The shakeout is a multi-state earthquake drill, set to take place at 10:16 a.m. Residents are encouraged to “drop,” “cover” and “hold on” during the drill and during an actual earthquake.
Schools, businesses, community groups across the Commonwealth are expected to participate in the drill.
Taking place at 10:17 a.m., The Great Shakeout will drill participants on the proper precautions to take when an earthquake strikes. Even if an earthquake is mild, emergency management experts encourage people to drop to the floor, seek cover under a sturdy desk or table and hold on to the shelter until the shockwaves are complete.
The event is being coordinated nationally by the Federal Emergency Management Agency, and in Virginia by the state Department of Emergency Management. Virginia’s population is especially encouraged to participate after the 5.8 magnitude Mid-Atlantic earthquake in August 2011, which caused minor damage around Arlington.
Almost 2 million people have registered in the southeast region of the Shakeout, which stretches from Maryland to Georgia, and more than 24 million in the U.S., Canada, Japan, Canada and Italy. Participants can register to join for their family, school, company or other group, and can get resources like drill manuals and flyers.
Image via Shakeout.org
The base will be participating in the Great SouthEast ShakeOut, a regional earthquake drill that’s to take place at 10:18 a.m. In addition to asking those on the base to “drop, cover and hold on,” JBM-HH will be testing its “Big Voice” public address system, which may be heard outside the base.
From a press release:
The ShakeOut is a regional earthquake drill in which participants simultaneously practice the recommended action during an earthquake. This action is known as “Drop, Cover, and Hold On”, which means to:
- DROP to the ground
- Take COVER by getting under a sturdy desk or table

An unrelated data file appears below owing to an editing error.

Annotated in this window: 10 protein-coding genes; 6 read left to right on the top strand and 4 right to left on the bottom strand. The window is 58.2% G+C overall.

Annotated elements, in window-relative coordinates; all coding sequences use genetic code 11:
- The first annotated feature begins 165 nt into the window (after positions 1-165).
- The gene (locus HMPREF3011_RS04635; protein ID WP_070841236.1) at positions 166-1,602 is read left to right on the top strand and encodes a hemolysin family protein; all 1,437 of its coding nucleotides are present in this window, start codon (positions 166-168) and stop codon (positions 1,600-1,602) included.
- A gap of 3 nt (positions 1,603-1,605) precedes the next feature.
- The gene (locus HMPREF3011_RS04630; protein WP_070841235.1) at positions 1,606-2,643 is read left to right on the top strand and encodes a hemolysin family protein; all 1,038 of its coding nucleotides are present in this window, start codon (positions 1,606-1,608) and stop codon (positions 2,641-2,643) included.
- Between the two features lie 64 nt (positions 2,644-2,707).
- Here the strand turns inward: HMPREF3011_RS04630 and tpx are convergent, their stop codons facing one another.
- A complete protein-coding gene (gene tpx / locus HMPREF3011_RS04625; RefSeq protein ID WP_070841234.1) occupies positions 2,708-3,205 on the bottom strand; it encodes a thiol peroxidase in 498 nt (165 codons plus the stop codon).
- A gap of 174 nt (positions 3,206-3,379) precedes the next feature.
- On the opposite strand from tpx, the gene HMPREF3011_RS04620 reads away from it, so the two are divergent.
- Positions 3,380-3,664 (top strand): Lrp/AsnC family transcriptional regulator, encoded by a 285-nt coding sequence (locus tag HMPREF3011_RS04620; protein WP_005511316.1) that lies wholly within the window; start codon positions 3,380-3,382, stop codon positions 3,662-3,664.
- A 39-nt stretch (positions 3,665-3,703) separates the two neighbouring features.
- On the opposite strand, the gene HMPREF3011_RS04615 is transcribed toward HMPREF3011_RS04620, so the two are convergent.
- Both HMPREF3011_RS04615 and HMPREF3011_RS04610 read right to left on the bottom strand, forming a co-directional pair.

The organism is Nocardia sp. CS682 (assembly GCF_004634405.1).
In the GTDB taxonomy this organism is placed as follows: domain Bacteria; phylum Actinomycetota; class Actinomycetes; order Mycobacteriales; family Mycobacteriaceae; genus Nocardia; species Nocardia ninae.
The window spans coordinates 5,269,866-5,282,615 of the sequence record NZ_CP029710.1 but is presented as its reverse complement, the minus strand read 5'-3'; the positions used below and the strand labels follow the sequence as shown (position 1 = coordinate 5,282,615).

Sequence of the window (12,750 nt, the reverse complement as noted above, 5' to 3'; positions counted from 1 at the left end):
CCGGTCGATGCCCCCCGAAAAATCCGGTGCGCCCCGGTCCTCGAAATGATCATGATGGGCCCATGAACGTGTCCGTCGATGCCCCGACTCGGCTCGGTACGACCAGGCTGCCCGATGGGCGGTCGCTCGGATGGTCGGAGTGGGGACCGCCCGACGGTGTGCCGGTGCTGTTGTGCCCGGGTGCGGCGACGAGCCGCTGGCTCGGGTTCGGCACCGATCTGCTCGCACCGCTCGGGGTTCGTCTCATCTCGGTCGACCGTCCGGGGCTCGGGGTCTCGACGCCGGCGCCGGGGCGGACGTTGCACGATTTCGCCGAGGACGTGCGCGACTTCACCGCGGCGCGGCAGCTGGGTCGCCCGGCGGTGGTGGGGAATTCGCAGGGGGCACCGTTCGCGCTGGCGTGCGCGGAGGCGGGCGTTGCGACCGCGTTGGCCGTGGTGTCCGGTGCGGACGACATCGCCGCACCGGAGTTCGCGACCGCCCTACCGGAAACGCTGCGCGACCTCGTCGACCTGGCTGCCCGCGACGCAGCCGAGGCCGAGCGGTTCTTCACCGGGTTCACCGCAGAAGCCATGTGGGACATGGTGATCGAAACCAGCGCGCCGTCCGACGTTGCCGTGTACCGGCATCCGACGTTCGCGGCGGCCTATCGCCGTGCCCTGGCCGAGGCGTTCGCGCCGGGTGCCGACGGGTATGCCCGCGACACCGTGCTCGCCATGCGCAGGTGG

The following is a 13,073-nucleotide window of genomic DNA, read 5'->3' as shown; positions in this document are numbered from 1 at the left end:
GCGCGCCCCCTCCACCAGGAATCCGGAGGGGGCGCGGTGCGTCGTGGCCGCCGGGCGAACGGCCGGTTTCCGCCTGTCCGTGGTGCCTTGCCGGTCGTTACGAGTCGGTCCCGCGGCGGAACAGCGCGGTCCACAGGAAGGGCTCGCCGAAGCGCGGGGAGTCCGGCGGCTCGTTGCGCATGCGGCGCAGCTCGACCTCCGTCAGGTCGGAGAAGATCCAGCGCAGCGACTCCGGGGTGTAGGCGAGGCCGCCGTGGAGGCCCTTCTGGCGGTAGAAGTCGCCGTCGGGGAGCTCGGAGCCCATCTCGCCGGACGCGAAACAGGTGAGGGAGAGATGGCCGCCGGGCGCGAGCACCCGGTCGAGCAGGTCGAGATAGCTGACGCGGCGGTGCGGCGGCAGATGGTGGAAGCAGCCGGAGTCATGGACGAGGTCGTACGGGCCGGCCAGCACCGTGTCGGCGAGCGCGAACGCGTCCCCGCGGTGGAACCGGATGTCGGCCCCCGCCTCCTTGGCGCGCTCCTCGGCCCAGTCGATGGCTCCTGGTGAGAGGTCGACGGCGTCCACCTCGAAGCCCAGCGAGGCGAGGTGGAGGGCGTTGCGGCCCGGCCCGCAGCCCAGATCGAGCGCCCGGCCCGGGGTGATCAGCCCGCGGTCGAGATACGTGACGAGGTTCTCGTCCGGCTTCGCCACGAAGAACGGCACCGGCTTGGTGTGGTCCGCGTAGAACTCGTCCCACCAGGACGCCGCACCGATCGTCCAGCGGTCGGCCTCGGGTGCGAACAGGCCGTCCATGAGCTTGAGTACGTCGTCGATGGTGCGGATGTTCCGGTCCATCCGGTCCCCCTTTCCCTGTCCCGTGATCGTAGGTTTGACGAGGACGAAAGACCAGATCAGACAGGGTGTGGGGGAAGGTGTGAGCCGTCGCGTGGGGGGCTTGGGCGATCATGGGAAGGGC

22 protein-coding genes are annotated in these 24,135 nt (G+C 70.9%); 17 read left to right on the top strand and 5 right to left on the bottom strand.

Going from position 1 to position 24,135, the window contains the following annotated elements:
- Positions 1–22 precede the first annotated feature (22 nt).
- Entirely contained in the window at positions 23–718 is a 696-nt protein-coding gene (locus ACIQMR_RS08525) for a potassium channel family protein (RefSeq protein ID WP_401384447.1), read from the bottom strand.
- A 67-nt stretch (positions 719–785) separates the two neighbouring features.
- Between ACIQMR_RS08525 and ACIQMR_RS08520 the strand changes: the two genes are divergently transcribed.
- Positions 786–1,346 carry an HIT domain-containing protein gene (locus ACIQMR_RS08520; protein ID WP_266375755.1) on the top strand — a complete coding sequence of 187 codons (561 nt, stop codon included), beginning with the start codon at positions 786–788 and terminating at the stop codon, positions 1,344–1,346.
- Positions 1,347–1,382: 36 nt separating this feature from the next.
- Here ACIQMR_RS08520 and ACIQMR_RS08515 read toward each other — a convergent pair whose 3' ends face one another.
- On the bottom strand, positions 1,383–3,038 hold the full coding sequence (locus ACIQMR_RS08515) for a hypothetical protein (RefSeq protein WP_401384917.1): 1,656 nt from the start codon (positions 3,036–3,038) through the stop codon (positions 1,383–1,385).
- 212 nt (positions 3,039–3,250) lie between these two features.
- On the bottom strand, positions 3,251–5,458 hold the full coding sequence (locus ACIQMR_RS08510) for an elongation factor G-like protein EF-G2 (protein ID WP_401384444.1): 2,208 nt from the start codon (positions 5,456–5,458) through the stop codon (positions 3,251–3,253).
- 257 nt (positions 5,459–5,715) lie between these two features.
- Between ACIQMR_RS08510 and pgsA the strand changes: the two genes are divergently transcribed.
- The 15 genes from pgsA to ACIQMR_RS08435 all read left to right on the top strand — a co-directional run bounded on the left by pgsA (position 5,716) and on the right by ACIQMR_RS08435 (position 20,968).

- HOLD-ON to it until the shaking stops
In support of the great shakeout earthquake operation JBM-HH will conduct a test of the giant voice public address system. The test will be conducted on both the Fort McNair and Fort Myer/Henderson Hall portion of JBM-HH at 11 a.m. Residents on and immediately outside the installation can expect to hear the test.
Exactly one year ago, at 1:51 p.m. on August 23, 2011, a 5.8 magnitude earthquake hit Virginia and the D.C. area, a wholly unexpected jolt that sent residents and workers scurrying into the streets.
Damage from the earthquake was relatively minor. Loose items fell from store shelves. Some brick structures like chimneys were damaged. Walls cracked at historic Arlington House. The foundation at Arlington Fire Station No. 2 was damaged. The Thomas Jefferson Theater had to be closed for repairs.
In the immediate aftermath of the quake, cell phone service was overloaded by people calling loved ones. Numerous gas leaks are being reported and hundreds of Dominion customers in Arlington lost power. This website crashed and remained only periodically reachable for at least an hour. Office buildings closed for damage assessments, and highways were jammed with workers heading home early.
After the jump, some videos that were taken in Arlington during and after the earthquake.
The Curious Grape to Reopen — There will soon be two competing boutique wine and cheese stores in Shirlington. The Curious Grape, which moved out of its storefront in Shirlington Village earlier this year in order to make way for Cheesetique, just announced that it will be reopening next month in a larger storefront one block away. [Shirlington Village Blog]